A handheld confocal microscope originally developed for dermatologists can be used to perform noninvasive “optical biopsies” to diagnose eyelid and conjunctival malignancies, Italian and French researchers have reported.
Viewing individual cells. The group, based at the University Hospital of Saint-Étienne in Saint-Priest-en-Jarez, France, reported that a handheld reflectance confocal microscope (VivaScope 3000; Caliber Imaging & Diagnostics) enabled them to see images of individual cells in the suspicious lesions, enabling diagnosis of melanoma and squamous cell carcinomas.1
Each image covers an area of 920 × 920 μm (more than double the field of view achieved by reflectance confocal microscopes that are not mobile) and up to 250 μm in depth. The horizontal optical resolution is 1.25 μm.
“The device offers you some information that is impossible to find with other devices. We observe the cells in vivo, which is amazing,” said Elisa Cinotti, MD, PhD, at the University of Siena in Siena, Italy. “You can come to a diagnosis very early compared to the clinical examination, which gives you only a macroscopical view.”
COMPARISON. Clinical (left), histologic (center), and handheld reflectance confocal microscopy (right) images in patients with pinquecula (top) and squamous cell carcinoma (bottom). (Note: These images are from an earlier study.)
Procedural details. The process of using handheld in vivo confocal microscopy (IVCM) to diagnose suspicious tissues takes 5 to 10 minutes, Dr. Cinotti said. The clinician begins by topically anesthetizing the eye, then applies a transparent ophthalmic gel to the area being examined. With the patient supine, the physician places the 5-mm tip lightly on the lesion to be examined and moves it around on the surface as needed to optimize the image. (Recently the tip was redesigned to be removable for sterilization, she said.) The biomicroscopic images are displayed on a nearby monitor.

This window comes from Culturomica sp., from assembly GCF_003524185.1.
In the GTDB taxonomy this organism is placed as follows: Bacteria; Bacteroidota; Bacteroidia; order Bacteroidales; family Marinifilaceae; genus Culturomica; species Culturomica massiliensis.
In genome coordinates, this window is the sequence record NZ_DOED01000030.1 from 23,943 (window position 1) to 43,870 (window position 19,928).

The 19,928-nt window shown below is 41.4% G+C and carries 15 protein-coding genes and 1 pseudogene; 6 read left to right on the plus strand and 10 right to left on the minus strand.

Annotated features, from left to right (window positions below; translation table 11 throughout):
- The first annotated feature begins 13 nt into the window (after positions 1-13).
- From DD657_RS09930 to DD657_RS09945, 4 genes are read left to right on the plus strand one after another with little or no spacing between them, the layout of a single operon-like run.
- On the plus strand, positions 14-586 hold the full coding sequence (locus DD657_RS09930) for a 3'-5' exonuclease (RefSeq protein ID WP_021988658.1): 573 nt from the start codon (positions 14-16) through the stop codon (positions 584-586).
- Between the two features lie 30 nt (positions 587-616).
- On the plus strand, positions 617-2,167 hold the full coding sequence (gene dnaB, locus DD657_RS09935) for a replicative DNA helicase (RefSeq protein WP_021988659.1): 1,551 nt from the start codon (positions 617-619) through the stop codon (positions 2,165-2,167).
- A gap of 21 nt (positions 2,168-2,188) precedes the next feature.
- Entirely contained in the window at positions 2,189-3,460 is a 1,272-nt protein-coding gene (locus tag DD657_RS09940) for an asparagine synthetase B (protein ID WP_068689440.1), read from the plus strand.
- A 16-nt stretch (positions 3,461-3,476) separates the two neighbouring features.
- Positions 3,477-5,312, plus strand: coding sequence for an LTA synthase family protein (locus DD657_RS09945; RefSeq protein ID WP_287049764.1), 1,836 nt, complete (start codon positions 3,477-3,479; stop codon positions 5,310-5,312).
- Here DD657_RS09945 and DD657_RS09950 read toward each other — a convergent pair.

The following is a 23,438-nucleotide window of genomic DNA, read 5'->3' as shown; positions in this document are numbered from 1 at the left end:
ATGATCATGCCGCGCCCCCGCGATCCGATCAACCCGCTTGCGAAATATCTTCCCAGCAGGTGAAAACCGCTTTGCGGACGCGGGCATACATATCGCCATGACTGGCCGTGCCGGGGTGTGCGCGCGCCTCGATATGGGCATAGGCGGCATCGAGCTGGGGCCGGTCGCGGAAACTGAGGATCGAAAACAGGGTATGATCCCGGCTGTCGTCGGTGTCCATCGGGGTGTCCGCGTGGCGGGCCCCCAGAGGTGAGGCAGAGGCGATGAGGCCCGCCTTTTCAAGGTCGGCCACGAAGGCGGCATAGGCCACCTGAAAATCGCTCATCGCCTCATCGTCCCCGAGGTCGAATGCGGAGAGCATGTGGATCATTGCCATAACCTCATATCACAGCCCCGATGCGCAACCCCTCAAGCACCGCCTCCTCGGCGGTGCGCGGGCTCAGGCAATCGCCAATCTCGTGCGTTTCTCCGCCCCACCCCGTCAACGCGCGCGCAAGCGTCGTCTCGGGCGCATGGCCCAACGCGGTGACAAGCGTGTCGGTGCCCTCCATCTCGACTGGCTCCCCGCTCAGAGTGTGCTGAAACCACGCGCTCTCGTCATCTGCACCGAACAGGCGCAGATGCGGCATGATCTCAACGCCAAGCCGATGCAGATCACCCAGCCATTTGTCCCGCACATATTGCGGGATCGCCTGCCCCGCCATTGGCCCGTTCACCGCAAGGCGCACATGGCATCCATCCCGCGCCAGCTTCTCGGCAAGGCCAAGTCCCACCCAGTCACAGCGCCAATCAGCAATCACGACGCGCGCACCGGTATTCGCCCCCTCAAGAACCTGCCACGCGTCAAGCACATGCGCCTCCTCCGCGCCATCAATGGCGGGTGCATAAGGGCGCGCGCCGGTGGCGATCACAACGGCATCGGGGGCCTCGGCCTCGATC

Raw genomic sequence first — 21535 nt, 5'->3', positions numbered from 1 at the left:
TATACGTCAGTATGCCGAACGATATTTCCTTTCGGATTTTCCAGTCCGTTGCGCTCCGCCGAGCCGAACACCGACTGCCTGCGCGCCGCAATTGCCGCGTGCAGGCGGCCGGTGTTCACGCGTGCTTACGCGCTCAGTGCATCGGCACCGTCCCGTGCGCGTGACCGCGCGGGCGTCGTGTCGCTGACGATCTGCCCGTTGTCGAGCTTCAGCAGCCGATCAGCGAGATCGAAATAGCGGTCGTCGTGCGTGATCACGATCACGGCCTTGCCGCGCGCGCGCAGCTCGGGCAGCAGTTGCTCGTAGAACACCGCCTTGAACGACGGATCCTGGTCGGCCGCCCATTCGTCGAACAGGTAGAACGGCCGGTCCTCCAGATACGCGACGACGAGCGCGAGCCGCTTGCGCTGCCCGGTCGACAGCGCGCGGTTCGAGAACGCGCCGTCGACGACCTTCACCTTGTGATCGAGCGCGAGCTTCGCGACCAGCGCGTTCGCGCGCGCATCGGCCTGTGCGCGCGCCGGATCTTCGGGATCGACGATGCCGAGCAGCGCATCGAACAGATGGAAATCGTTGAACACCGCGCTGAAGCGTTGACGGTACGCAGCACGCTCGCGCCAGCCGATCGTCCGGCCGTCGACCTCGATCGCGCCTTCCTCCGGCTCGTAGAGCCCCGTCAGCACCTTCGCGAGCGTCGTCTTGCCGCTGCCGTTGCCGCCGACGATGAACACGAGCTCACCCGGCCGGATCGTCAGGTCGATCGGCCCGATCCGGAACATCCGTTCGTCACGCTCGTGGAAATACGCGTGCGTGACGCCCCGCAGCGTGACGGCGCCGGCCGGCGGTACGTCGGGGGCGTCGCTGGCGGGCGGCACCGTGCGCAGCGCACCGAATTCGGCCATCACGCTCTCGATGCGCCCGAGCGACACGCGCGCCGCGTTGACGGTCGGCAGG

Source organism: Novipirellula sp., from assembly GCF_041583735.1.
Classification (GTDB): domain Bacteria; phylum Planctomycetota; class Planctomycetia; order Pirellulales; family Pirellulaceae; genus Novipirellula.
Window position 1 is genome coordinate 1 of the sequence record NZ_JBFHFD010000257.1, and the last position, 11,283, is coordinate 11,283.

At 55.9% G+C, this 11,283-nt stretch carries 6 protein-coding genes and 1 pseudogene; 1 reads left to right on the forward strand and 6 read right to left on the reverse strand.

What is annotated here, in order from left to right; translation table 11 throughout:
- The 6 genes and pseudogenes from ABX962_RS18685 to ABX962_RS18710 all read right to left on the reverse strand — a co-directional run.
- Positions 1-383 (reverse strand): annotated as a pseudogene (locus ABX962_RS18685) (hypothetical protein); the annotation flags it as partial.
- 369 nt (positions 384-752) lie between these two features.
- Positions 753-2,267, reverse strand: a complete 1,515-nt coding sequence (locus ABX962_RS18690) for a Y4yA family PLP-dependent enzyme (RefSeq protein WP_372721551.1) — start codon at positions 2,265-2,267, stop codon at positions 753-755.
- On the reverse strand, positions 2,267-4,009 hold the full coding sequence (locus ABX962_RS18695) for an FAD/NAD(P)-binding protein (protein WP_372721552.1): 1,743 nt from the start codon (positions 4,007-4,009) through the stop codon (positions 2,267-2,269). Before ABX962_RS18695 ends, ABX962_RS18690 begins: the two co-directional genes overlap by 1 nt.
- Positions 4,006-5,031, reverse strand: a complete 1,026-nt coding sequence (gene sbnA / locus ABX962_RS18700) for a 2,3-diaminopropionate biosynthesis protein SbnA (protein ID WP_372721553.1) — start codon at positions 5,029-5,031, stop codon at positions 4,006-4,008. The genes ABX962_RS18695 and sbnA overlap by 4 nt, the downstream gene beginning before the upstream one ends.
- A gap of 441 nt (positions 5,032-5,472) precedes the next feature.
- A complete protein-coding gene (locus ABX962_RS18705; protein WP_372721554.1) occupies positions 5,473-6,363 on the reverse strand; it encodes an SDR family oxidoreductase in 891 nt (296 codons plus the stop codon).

To test the device for ophthalmic use, a team of 3 dermatologists and 3 ophthalmologists conducted a prospective, observational study on 298 consecutive patients with eyelid margin or conjunctival lesions. Patients underwent clinical examination at the slit lamp and with IVCM. Suspected malignancies were excised from 155 eyes, and histopathology was performed to verify the original diagnoses.
Better sensitivity. The researchers found that, compared to the slit-lamp exam, the handheld confocal microscope showed higher sensitivity for malignant tumors of the eyelid margin (98% vs. 92%) and conjunctiva (100% vs. 88%).
IVCM identified all the malignant conjunctival tumors and missed only 1 cancer on the eyelid margin, a basal cell carcinoma, the authors reported. In contrast, clinical examination with the slit lamp failed to identify 5 basal cell carcinomas of the eyelid margin and 3 malignant melanomas of the conjunctiva.
“I saw some cases in which there was hyperpigmentation of the conjunctiva of a few millimeters. With IVCM, it was clear that they were melanomas. On the clinical examination, it was impossible [to reach an accurate diagnosis],” Dr. Cinotti said.
Problems with specificity. The specificity results were mixed: They were higher compared to the slit-lamp exam for the malignant eyelid margin tumors (74% vs. 46%) but lower for malignant conjunctival tumors (78% vs. 88%). Although the IVCM correctly diagnosed 100% of the cases of conjunctival malignant melanoma, it misdiagnosed 7 benign conjunctival lesions as melanoma (74% specificity for melanoma), the authors reported. As for the eyelid lesions, 5 were misdiagnosed as melanoma (64% specificity for melanoma).
Dr. Cinotti explained that some types of tumors contain large cells that make the IVCM images difficult to interpret or ambiguous. “Our study had a large group of patients, but we still have a lot of work to do on this. It’s still quite new. We need more work on the criteria for diagnosis,” she said.
1 Cinotti E et al. JAMA Ophthalmol. Published online June 22, 2017.
Relevant financial disclosures—Dr. Cinotti: None.
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